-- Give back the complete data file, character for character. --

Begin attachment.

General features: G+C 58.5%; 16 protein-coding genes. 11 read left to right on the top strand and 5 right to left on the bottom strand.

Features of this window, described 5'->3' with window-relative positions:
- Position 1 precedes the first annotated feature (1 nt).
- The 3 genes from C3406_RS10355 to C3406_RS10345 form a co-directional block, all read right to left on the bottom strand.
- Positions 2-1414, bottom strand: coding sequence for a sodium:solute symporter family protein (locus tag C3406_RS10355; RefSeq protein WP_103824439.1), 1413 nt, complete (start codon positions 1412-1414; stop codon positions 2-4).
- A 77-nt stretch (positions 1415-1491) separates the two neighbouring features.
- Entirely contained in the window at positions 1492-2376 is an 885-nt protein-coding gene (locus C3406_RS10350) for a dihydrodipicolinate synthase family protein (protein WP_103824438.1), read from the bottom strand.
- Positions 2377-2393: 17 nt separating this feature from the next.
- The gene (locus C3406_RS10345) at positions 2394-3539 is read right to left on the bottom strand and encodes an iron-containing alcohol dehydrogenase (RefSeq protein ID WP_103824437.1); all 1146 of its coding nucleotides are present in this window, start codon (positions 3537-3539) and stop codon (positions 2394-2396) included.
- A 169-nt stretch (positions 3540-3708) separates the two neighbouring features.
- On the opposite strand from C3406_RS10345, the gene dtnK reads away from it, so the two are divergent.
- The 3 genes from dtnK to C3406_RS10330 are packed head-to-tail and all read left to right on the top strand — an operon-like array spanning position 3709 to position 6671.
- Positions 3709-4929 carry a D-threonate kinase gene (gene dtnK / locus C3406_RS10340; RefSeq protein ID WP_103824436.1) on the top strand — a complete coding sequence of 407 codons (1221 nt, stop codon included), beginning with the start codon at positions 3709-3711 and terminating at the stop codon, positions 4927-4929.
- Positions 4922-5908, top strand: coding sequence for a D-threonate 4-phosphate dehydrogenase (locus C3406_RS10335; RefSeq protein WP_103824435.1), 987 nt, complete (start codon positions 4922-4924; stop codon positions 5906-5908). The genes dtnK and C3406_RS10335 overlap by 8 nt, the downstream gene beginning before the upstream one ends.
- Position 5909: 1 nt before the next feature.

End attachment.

General features: G+C 58.5%; 16 protein-coding genes. 11 read left to right on the top strand and 5 right to left on the bottom strand.

Features of this window, described 5'->3' with window-relative positions:
- Position 1 precedes the first annotated feature (1 nt).
- The 3 genes from C3406_RS10355 to C3406_RS10345 form a co-directional block, all read right to left on the bottom strand.
- Positions 2-1414, bottom strand: coding sequence for a sodium:solute symporter family protein (locus tag C3406_RS10355; RefSeq protein WP_103824439.1), 1413 nt, complete (start codon positions 1412-1414; stop codon positions 2-4).
- A 77-nt stretch (positions 1415-1491) separates the two neighbouring features.
- Entirely contained in the window at positions 1492-2376 is an 885-nt protein-coding gene (locus C3406_RS10350) for a dihydrodipicolinate synthase family protein (protein WP_103824438.1), read from the bottom strand.
- Positions 2377-2393: 17 nt separating this feature from the next.
- The gene (locus C3406_RS10345) at positions 2394-3539 is read right to left on the bottom strand and encodes an iron-containing alcohol dehydrogenase (RefSeq protein ID WP_103824437.1); all 1146 of its coding nucleotides are present in this window, start codon (positions 3537-3539) and stop codon (positions 2394-2396) included.
- A 169-nt stretch (positions 3540-3708) separates the two neighbouring features.
- On the opposite strand from C3406_RS10345, the gene dtnK reads away from it, so the two are divergent.
- The 3 genes from dtnK to C3406_RS10330 are packed head-to-tail and all read left to right on the top strand — an operon-like array spanning position 3709 to position 6671.
- Positions 3709-4929 carry a D-threonate kinase gene (gene dtnK / locus C3406_RS10340; RefSeq protein ID WP_103824436.1) on the top strand — a complete coding sequence of 407 codons (1221 nt, stop codon included), beginning with the start codon at positions 3709-3711 and terminating at the stop codon, positions 4927-4929.
- Positions 4922-5908, top strand: coding sequence for a D-threonate 4-phosphate dehydrogenase (locus C3406_RS10335; RefSeq protein WP_103824435.1), 987 nt, complete (start codon positions 4922-4924; stop codon positions 5906-5908). The genes dtnK and C3406_RS10335 overlap by 8 nt, the downstream gene beginning before the upstream one ends.
- Position 5909: 1 nt before the next feature.